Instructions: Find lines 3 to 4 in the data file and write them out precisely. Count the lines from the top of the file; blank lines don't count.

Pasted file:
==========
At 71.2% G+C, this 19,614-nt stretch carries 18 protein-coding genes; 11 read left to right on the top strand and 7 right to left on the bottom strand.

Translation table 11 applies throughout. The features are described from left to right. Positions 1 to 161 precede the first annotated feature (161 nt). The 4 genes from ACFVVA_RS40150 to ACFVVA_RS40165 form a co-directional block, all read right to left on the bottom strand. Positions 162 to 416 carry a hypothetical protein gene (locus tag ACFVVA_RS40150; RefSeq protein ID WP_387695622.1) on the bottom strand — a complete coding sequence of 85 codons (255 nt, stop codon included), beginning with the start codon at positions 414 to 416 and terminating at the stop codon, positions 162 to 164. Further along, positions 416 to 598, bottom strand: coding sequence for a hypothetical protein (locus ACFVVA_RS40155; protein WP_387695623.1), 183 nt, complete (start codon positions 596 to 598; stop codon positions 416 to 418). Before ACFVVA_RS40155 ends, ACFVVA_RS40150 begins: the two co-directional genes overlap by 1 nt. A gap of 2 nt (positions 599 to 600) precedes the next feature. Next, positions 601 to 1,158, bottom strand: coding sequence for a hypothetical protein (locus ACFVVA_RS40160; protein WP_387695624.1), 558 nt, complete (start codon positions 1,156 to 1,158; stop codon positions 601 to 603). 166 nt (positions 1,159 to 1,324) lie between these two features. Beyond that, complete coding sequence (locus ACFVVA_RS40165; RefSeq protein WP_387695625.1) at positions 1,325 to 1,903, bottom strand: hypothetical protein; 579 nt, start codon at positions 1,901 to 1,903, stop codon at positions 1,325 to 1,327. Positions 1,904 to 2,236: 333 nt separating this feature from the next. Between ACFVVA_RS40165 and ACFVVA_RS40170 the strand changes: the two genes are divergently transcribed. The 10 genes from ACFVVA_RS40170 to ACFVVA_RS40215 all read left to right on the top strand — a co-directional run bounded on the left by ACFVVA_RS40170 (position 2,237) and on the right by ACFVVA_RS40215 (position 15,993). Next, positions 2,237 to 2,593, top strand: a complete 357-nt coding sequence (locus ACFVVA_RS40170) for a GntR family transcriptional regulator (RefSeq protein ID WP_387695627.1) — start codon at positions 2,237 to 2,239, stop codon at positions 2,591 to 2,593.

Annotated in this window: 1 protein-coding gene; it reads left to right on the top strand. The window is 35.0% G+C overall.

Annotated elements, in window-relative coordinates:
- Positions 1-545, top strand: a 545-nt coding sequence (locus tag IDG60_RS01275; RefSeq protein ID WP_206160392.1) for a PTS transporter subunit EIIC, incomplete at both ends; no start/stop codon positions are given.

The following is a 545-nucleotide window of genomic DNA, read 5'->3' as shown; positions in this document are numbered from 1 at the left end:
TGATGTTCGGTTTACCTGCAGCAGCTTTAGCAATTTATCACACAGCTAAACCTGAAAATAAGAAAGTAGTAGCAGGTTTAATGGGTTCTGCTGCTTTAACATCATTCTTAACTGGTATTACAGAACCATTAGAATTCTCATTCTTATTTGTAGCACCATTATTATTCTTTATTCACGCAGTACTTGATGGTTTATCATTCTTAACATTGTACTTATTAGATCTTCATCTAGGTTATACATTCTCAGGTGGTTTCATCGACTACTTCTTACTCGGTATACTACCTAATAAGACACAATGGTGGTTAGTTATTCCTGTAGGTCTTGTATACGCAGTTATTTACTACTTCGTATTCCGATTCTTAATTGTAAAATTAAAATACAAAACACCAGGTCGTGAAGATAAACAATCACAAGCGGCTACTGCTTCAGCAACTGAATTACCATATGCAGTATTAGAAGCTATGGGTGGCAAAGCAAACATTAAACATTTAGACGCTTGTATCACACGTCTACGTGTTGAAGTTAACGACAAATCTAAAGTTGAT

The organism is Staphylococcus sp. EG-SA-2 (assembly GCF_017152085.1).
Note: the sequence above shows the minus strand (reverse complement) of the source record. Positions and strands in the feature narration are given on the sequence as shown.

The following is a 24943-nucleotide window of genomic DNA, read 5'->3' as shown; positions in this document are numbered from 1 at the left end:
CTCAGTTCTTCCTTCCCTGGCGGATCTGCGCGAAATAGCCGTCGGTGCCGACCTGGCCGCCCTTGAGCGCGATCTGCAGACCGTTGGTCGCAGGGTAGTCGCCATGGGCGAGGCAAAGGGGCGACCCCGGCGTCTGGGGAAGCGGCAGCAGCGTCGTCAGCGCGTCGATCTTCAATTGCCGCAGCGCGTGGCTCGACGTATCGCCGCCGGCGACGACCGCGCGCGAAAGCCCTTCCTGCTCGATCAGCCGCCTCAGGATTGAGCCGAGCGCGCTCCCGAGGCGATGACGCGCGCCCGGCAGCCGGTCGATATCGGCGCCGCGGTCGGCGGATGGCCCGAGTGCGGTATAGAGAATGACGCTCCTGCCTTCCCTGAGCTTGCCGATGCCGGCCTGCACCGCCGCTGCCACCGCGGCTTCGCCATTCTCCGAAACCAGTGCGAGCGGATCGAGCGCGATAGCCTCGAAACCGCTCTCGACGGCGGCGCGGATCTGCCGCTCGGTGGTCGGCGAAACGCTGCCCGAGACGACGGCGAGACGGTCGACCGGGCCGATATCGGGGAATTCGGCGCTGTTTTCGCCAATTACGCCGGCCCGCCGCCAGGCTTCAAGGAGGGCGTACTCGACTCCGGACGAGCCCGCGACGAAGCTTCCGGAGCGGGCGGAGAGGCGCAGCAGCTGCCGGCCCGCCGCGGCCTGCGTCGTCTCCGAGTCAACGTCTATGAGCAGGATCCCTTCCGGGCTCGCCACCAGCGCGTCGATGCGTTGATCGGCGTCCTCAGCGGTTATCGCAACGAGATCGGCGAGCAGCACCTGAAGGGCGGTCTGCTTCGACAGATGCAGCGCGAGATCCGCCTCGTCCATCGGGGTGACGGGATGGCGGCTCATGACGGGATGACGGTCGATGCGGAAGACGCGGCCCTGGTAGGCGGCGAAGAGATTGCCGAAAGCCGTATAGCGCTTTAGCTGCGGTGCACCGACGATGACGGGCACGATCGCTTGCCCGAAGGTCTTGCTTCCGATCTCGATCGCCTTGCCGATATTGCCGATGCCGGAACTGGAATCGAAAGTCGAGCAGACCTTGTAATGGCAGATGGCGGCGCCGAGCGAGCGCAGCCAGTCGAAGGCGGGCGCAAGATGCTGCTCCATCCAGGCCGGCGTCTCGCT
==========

Annotated in this window: 1 protein-coding gene; it reads left to right on the top strand. The window is 35.0% G+C overall.

Annotated elements, in window-relative coordinates: